Platreef development hit by ‘trouble-makers’
The development of the latest major new underground, mechanised platinum mine, near Mokopane, in Limpopo, has been marred by a “small group” of people instigating animosity towards the emerging operation.
However, TSX-listed Ivanhoe Mines, led by founder Robert Friedland, on Thursday vowed it would not “be held hostage” by “known trouble-makers” bent on disrupting the construction of its Platreef project to advance their own “self-serving agendas”.
The latest incident near the $1.7-billion project, which started preparations earlier this month following the activation of a mining right by the Department of Mineral Resources, ended in communities’ confrontation with police.
In November, Ivanhoe resumed site work preparations for the three-phase development, with the construction of the initial production shaft of the planned underground mine the focal point of the first phase of development.
Phase 1 would see the establishment of an operating platform to support the start of four-million tonnes a year of production by 2020, followed by Phase 2, which would allow the ramp-up of capacity to eight-million tonnes a year by 2024. The company was eyeing a steady-state plant capacity of 12-million tonnes a year by 2028 during Phase 3.
However, Ivanhoe claimed “known trouble-makers” instigated community members to gather this week at an access roadway with “false claims” that the company would be recruiting workers for construction at the site.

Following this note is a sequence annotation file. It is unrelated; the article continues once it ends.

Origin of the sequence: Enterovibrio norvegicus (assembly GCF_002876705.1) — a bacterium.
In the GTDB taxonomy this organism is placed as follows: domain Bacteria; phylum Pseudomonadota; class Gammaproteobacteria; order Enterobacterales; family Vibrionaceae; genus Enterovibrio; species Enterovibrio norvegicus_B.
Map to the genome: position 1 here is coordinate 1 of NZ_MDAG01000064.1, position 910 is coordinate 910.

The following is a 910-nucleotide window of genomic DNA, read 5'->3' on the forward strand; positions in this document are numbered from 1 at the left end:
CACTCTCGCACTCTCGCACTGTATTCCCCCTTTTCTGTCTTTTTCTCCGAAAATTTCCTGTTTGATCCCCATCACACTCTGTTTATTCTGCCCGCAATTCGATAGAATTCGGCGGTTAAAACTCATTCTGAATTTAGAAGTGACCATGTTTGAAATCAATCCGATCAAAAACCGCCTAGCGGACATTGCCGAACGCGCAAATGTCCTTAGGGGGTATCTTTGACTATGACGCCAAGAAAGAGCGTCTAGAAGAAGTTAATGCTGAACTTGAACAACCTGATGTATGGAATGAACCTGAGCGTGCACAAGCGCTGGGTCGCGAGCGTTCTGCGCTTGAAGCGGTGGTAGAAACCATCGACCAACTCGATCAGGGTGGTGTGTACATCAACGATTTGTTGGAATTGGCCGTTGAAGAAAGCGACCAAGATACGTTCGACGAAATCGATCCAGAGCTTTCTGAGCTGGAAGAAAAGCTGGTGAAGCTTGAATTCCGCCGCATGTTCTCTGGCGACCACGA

“The incident ended after the South African Police Services’ public order unit dispersed the illegal gathering,” the company said in a statement, noting that about 100 people were on the site at the time.
“The company will not be held hostage by a small group of self-serving agitators whose agenda and conduct is contrary to the majority interests of the area communities that will benefit from the jobs and socioeconomic development that will flow from the development of [the project],” it said.
Ivanhoe was confident that the “overwhelming majority” of people in the host communities supported the Platreef project, particularly after concluding a broad-based black economic-empowerment deal that benefited 20 host communities.
Through a trust, the targeted 150 000-resident communities held a 20% stake in the project and would receive a yearly fixed contribution of R11-million while the mine was being developed.
BY: NATASHA ODENDAAL